Friday, January 13th. Canadian ex-pat Josh Cohen and a night of “jazz fusion”. The problem was, we just couldn’t tell what it was supposed to be fused with. Ted called it “jazz CONfusion”.


Josh and his quintet were clearly into the music. To be fair, much of the audience was too … just not we two.

The one number we both enjoyed was his solo guitar piece, below:


Saturday, January 14th. Back-to-back events in the Plaza Grande under the stars, billed as the first of three “Noches de las Culturas” (nights of cultures), featuring Juumil Moots Mayan etnofusion, followed by Al Anwar Haifa in concert.

What a wonderful night of music! Juumil Moots, with their outstanding lead singer Jasmin Novélo, performed an hour of rock, reggae, Latin, pop, and blues – all in Mayan. Their performance was energetic. Every single number had us swaying and clapping. It was a lot of fun despite the fact that we didn’t understand any of the lyrics.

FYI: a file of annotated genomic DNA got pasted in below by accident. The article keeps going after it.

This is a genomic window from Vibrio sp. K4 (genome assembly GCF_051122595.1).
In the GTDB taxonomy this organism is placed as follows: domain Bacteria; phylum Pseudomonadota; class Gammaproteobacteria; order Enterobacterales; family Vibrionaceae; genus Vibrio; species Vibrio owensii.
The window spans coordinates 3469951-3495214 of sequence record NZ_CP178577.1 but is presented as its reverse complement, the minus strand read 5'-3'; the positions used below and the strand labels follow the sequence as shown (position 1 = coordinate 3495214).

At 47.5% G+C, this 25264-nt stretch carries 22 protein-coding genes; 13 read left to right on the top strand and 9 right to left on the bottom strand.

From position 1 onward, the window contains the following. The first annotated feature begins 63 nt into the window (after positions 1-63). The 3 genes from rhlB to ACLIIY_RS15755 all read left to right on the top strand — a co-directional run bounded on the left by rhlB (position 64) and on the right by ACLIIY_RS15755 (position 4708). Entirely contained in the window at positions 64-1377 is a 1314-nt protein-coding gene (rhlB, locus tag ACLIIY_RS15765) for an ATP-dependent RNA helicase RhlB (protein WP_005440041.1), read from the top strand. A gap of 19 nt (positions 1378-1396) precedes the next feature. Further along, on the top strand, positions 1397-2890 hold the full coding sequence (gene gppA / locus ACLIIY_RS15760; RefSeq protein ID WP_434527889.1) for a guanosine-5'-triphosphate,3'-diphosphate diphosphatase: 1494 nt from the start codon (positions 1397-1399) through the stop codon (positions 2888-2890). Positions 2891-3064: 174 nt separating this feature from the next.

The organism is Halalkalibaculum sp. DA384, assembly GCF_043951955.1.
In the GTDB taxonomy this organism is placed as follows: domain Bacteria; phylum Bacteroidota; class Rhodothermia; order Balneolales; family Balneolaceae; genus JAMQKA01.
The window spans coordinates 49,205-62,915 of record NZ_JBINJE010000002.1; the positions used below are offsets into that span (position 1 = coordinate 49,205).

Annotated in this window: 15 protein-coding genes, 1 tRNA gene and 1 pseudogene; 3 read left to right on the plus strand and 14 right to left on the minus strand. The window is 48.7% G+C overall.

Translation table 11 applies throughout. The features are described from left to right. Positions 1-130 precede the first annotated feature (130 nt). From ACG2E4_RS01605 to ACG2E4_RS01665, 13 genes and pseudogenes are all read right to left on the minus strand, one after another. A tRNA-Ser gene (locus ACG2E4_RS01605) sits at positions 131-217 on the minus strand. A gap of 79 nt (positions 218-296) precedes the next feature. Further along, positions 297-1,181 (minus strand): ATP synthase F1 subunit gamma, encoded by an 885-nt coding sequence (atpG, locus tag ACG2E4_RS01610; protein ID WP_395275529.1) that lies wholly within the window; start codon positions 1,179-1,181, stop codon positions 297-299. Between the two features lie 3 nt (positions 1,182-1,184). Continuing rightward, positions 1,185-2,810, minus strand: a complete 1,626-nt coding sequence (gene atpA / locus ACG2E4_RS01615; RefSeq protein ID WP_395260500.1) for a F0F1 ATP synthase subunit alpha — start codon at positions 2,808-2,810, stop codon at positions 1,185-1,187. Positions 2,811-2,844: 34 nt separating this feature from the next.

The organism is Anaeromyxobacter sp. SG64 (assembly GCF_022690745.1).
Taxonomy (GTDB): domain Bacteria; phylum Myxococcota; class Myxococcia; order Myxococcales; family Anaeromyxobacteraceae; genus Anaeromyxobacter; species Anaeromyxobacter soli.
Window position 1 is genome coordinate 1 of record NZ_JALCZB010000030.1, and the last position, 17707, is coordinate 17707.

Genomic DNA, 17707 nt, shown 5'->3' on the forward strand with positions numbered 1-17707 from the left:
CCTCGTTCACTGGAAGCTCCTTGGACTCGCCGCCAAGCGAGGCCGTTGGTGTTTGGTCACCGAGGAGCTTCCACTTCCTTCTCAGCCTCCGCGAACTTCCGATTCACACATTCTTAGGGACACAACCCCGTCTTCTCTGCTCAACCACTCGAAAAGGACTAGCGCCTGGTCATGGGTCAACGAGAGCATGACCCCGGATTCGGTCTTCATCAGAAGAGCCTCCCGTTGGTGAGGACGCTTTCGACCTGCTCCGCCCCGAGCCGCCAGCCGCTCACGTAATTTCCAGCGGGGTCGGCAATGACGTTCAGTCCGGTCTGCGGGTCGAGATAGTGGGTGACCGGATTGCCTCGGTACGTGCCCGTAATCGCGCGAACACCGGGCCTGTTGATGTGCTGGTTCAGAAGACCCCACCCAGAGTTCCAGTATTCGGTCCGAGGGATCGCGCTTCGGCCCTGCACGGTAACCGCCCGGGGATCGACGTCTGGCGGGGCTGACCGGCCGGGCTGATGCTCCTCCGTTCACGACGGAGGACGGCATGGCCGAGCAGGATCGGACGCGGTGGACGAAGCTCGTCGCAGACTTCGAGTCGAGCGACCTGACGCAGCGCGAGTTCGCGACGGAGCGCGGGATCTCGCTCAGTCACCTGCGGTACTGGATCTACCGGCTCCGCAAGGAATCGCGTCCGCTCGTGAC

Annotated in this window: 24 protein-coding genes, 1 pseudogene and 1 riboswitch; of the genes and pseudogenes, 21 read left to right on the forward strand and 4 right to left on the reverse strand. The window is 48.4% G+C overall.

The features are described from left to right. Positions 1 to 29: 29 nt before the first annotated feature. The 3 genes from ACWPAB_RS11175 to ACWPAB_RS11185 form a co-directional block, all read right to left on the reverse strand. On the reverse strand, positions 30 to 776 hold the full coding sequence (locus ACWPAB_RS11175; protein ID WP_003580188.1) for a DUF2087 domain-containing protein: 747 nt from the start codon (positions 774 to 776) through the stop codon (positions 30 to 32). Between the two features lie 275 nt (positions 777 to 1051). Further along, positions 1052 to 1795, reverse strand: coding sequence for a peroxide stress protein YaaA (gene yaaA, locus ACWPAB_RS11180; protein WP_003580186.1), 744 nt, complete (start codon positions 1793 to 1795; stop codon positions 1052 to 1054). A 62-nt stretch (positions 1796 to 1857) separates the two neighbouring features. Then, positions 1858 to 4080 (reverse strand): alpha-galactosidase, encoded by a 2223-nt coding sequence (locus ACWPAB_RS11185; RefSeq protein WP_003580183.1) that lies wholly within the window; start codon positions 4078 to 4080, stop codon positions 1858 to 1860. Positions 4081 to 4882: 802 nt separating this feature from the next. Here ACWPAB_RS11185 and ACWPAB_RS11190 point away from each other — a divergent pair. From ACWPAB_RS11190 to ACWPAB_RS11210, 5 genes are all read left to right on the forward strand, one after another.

Jasmin was such an expressive singer that Ted couldn’t resist trying to capture several moods. The stage lighting rotated through several colours, as evidenced in his photos.

Enjoy my favourite number of the night here:


Al Anwar Haifa, a 6-person Palestinian ensemble now living in Haifa Israel, performed classic and modern Arabic music on violin, darbuka, oud, canon, daaf and guitar. The combination of instruments sounded really beautiful together.

Several female audience members were REALLY into the music, belly dancing in front of the stage – one older (our age) lady repeatedly headed for the stage area to dance around very theatrically with her shawl, and unfortunately was so distracting that she almost upstaged the musicians.

The full ensemble with the San Ildefonso Cathedral as their backdrop – and our “bonus” dancer.

ALL of this was just the first week of the festival! We have more than two weeks to go, with activities available every day except Mondays, and a grand finale concert at the end. All the venues are within a 20 minute maximum walk from our home base, so we’ll continue to try to get out to an event every evening.

I’ll keep track of them with a week’s summary posted on the next 2 Sundays. What a perfect place Mérida is for enjoying live entertainment!